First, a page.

A side benefit of working in product development is getting to use a lot of software tools.
My experience is realy what sets me apart from other marketers. I have a broad and deep skill set, having worked professionally as a...
I'm grew up in the sunny suburbs of Sacramento, a city that (along with Terra Haute) is used by consumer researchers to represent "Average America". After a predictably average childhood, I was accepted by the USC School of Cinema/Television (think George Lucas, Robert Zemeckis, Caleb Deschanel), which sits about seven miles south of Least Average America.
In my senior year of film school, I was hired by Warner Bros at a startup called Warner New Media. Their technology verged on magic, and the content was first-rate. I had two amazing mentors in Donna Cohen and Larry Israel, and after a couple of years became the in-house digital video editor and later an interactive designer. Back then, data transfer rates were measured in kilobytes and computer displays were miniscule—which figures into my story later.
I was recruited by Sony, which meant a move to Monterey. After designing several CD-ROM-based entertainment titles—including one that had a 12-year shelf life (unheard of in tech)—I took a year off, during which I taught myself HTML, published a community newspaper, got a perfect tan, and decided to change careers.
Switching from product development to marketing was a second education. Again I was lucky to have a great mentor in Meredith Mullins at McGraw-Hill, who taught me traditional marketing and handed me the keys to the company website.
Fast forward two years: I started working as a web marketing producer at Novell in San Jose.In the midst of the dot.com boom. A year later I was hired by Siebel Systems, where I had yet another great mentor (yes, it's a trend) named Sherman Hsieh, and for the next six years I honed my web marketing skills.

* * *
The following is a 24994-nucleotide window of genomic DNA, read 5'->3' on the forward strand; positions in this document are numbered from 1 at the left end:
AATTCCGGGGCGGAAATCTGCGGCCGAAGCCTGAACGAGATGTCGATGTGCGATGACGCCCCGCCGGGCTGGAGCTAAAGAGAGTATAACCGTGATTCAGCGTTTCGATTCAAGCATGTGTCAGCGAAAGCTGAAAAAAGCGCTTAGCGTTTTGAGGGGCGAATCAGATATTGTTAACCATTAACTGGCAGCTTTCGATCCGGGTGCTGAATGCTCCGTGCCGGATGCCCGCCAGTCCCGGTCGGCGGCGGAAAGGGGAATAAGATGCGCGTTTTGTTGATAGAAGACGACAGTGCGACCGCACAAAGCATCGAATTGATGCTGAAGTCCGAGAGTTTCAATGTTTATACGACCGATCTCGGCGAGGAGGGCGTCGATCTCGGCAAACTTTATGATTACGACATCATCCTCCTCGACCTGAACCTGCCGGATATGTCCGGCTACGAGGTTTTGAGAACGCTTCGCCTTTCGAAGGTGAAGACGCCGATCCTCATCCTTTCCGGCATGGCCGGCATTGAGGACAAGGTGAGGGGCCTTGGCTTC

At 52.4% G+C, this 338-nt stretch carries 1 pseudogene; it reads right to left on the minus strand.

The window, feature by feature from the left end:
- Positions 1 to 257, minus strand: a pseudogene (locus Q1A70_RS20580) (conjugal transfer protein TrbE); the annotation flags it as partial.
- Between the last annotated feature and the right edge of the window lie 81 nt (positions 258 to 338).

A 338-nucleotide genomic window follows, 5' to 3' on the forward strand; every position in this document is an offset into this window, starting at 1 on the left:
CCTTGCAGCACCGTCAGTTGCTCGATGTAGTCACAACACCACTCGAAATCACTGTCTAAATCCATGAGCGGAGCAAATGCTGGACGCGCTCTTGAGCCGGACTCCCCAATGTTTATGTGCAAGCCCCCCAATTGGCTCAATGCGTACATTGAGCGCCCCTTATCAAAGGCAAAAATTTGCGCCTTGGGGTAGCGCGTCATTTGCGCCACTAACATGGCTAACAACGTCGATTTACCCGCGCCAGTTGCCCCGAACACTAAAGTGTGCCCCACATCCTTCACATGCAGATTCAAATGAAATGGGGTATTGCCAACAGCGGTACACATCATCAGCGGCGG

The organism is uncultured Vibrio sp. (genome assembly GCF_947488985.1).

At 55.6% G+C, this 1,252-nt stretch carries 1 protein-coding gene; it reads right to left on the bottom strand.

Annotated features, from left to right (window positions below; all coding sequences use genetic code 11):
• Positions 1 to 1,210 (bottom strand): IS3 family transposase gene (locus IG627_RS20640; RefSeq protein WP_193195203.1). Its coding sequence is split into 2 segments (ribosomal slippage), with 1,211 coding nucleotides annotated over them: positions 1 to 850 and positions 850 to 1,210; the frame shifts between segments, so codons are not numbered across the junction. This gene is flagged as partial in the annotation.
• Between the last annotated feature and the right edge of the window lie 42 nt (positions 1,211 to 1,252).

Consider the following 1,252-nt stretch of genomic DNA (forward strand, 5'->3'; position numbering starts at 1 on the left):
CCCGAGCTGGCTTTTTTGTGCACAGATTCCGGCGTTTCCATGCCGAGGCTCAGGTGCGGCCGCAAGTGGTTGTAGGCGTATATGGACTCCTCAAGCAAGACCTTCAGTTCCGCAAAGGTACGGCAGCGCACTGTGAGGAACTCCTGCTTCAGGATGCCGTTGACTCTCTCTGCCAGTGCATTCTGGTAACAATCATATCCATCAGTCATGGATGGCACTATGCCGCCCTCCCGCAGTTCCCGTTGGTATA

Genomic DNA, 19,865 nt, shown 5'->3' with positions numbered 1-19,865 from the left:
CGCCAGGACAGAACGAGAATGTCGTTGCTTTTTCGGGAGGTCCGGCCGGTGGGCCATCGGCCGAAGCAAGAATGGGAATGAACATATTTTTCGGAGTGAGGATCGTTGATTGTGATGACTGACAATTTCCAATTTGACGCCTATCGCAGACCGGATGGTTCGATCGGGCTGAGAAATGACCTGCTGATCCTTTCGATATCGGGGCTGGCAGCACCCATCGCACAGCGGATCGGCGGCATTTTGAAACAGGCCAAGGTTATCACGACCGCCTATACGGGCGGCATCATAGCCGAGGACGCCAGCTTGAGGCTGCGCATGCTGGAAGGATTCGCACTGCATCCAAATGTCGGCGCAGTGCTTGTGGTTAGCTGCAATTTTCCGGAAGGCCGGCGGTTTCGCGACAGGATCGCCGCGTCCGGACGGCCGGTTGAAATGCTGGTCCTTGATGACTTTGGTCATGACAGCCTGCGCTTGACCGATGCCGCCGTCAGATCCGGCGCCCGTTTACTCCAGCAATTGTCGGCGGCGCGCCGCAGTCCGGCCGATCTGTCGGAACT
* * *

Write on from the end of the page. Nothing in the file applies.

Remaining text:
Like many of my co-workers, I moved from wood-paneled world of large enterprise back to the Wild West of start-ups, which brings us up to today.
The remarkable thing about working at a startup is that, for an autodidact like me, it's the perfect environment. There's always the opportunity to learn something new, which in my case has meant...
I've run multi-million dollar global marketing campaigns and stuffed envelopes over pizza and beer, all at the same company. You do what's needs to be done.
The upside to being flexible is that I've traveled the world and worked on amazing projects: I developed the UX on the first split-screen mobile browser in Seoul (using my experience from designing for limited bandwidth and small screens), made a commercial over a weekend, and taught myself 3D modeling and animation just so I could make the employee newsletter sexier.
There's no better way to learn than being at a startup, and I apply this knowledge to every project thereafter. The marketing teams that I've manage always expand their skill sets because I know the importance of having a mentor who encourages continuous learning, both as a way to increase their value as an employee and explore their interests. It also allows me to build a top-notch team at the drop of a hat.
Simple: make the world more interesting and less annoying.
The first thing I notice about anything—be it software, HTML script, a rental car, or a soap dispenser—is whether the creators could empathize with the end user. Forcing someone to wait three minutes for a page refresh isn't thoughtful.
Users don't care if it took a million manhours and heroic hardware if the result is an app that crashes or confuses, because unlike a movie or novel UX isn't about backstory.
So that's it. I hope you know a little more about me. If you have any questions....
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